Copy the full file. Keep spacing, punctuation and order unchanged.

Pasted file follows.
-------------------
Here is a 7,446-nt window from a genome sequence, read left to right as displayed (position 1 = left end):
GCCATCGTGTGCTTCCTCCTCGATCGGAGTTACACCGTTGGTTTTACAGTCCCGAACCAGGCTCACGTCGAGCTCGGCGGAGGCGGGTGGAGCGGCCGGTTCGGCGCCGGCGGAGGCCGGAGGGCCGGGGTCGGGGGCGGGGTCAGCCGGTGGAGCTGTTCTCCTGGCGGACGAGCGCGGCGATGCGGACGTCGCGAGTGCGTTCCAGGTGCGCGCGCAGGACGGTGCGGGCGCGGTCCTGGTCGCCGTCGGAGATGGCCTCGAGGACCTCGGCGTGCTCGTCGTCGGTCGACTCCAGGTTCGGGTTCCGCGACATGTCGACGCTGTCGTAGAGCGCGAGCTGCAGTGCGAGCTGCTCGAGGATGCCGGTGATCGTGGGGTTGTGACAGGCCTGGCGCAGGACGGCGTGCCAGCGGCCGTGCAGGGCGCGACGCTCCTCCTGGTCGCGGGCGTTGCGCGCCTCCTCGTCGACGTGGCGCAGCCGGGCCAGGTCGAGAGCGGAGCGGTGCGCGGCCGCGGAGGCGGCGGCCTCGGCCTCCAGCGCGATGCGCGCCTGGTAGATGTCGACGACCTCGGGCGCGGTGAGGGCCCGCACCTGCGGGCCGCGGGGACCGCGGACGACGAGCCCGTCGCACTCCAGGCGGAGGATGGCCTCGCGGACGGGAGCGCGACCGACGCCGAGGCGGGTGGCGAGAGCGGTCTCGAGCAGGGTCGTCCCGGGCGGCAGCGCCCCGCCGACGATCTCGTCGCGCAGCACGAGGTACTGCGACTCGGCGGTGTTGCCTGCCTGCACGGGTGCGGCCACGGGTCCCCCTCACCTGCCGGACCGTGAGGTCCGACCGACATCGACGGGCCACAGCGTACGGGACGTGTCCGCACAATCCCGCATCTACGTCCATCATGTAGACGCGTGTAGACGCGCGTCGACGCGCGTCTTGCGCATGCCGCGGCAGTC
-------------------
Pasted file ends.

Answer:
Here is a 7,446-nt window from a genome sequence, read left to right as displayed (position 1 = left end):
GCCATCGTGTGCTTCCTCCTCGATCGGAGTTACACCGTTGGTTTTACAGTCCCGAACCAGGCTCACGTCGAGCTCGGCGGAGGCGGGTGGAGCGGCCGGTTCGGCGCCGGCGGAGGCCGGAGGGCCGGGGTCGGGGGCGGGGTCAGCCGGTGGAGCTGTTCTCCTGGCGGACGAGCGCGGCGATGCGGACGTCGCGAGTGCGTTCCAGGTGCGCGCGCAGGACGGTGCGGGCGCGGTCCTGGTCGCCGTCGGAGATGGCCTCGAGGACCTCGGCGTGCTCGTCGTCGGTCGACTCCAGGTTCGGGTTCCGCGACATGTCGACGCTGTCGTAGAGCGCGAGCTGCAGTGCGAGCTGCTCGAGGATGCCGGTGATCGTGGGGTTGTGACAGGCCTGGCGCAGGACGGCGTGCCAGCGGCCGTGCAGGGCGCGACGCTCCTCCTGGTCGCGGGCGTTGCGCGCCTCCTCGTCGACGTGGCGCAGCCGGGCCAGGTCGAGAGCGGAGCGGTGCGCGGCCGCGGAGGCGGCGGCCTCGGCCTCCAGCGCGATGCGCGCCTGGTAGATGTCGACGACCTCGGGCGCGGTGAGGGCCCGCACCTGCGGGCCGCGGGGACCGCGGACGACGAGCCCGTCGCACTCCAGGCGGAGGATGGCCTCGCGGACGGGAGCGCGACCGACGCCGAGGCGGGTGGCGAGAGCGGTCTCGAGCAGGGTCGTCCCGGGCGGCAGCGCCCCGCCGACGATCTCGTCGCGCAGCACGAGGTACTGCGACTCGGCGGTGTTGCCTGCCTGCACGGGTGCGGCCACGGGTCCCCCTCACCTGCCGGACCGTGAGGTCCGACCGACATCGACGGGCCACAGCGTACGGGACGTGTCCGCACAATCCCGCATCTACGTCCATCATGTAGACGCGTGTAGACGCGCGTCGACGCGCGTCTTGCGCATGCCGCGGCAGTC